Alternative Change Model 4/ Make decision to act Back up decision with rationale Prepare a communication strategy to share the changed vision with stakeholders Prepare goals and milestones Establish accountability and programmatic evaluation Review and revise goals and milestones Provide rewards and celebration
Alternative Change Model 6/ Create a shared vision Identify the sequence of activities necessary to realize the vision Establish the benchmarks to be used to mark progress Formalize timelines Assign responsibilities Guide resource allocation 6/ JT Waters and FD Cordell, System Change Planning
Adoption of Change 2/ Degree of Support for the Change Time Awareness Interest Trial Adaption 8. Internalization 7. Institutionalization 6.Adaption 5. Installation 4. Positive Perception 3. Understanding the Change 2. Awareness of Change 1. Contact Unawareness Confusion Negative Perception Decision Not to Attempt/Support Installation Change Aborted After Initial Utilization Change Aborted After Extensive Utilization
Team Development Phases 1/ Forming Storming Norming Performing Fundamental questions to ask: –Why are we here? –What stage are we at? –What are our objectives? –What is our game plan? –What do others expect of us? –What resources and skills do we need? we need? –What will be our rewards?
Stages of Concern 7/ 6 RefocusingKnow Something Better 5 CollaborationWorking with Others (peers) 4 ConsequenceHow Affecting Clients 3 ManagementTime, Materials, Org’n 2 PersonalHow Will It Affect Me? 1 InformationalLike to Know More 0 AwarenessNot Concerned 7/ Gene Hall, University of Florida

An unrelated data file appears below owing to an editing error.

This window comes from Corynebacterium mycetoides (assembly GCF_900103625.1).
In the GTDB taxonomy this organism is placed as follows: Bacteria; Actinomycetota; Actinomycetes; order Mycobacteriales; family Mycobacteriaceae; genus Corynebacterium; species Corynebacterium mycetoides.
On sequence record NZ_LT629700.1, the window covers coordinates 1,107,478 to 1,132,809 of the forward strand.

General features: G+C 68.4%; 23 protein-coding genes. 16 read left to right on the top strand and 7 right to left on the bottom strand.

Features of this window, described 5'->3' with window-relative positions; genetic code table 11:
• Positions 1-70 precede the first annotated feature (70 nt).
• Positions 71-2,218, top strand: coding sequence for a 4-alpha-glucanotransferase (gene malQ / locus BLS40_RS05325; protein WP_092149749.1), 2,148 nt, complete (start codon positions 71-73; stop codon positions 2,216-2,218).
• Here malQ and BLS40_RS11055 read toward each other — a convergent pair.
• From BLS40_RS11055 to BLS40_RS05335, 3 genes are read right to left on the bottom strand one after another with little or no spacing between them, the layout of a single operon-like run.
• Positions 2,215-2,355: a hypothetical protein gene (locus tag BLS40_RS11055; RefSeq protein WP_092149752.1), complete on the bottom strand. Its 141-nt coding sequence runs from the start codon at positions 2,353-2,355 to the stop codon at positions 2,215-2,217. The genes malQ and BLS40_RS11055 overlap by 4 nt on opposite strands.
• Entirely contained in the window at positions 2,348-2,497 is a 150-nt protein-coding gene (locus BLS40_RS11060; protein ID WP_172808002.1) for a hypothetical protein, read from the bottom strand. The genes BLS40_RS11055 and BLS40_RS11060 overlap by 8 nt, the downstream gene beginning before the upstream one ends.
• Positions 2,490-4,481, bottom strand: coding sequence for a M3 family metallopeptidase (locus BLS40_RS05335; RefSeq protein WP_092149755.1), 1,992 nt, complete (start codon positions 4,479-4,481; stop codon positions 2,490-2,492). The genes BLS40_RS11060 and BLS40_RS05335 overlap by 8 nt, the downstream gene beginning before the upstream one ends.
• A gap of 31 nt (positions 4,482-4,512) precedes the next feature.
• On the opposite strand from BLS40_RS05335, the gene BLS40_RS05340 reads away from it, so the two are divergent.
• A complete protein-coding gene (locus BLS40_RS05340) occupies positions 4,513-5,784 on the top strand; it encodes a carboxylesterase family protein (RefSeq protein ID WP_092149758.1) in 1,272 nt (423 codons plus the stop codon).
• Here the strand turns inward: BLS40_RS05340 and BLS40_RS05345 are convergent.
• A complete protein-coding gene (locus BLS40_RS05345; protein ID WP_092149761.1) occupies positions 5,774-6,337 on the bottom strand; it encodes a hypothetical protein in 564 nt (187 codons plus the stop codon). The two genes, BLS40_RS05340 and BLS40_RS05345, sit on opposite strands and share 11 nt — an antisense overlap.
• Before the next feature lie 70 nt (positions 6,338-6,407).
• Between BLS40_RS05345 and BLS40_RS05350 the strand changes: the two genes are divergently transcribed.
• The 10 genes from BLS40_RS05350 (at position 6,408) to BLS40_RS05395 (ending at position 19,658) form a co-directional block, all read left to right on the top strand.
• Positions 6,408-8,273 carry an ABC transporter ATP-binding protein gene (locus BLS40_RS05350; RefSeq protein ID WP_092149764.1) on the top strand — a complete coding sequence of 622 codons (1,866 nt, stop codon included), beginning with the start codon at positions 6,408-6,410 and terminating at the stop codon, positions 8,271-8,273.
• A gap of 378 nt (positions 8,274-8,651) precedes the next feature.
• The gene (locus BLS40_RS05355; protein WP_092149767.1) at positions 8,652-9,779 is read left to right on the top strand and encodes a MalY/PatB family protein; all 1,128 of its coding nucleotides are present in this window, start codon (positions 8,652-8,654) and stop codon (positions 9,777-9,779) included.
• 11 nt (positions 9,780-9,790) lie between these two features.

Goal Setting 1/ Invite and encourage stakeholders to participate in discussions and decision- making Make the goals define the success criteria Plan backwards Ask the following assessment questions: –Are they SMART goals (Specific, Measureable, Achievable, Relevant, Timeframed)
–Are they balance? (goals for each dimension – finance, process, employees concerned, information system, beneficiaries) –Are they broken down into manageable chunks? (team goals, department goals, school goals) –Have you communicated them to all concerned? –Have you set a baseline from which to compare future performance?
Examples of SMART Goals: By 2011, 20% of mainstream students in the school will be on a 100% financial aid scholarship. By 2014, the full-integration of the Lasallian Guiding Principles of Education (LGPE) will be completed and implemented in all the subjects of the academic program. By 2012, all teachers will have completed the 3-phase training on the integration and implementation of the LGPE in all the subjects they teach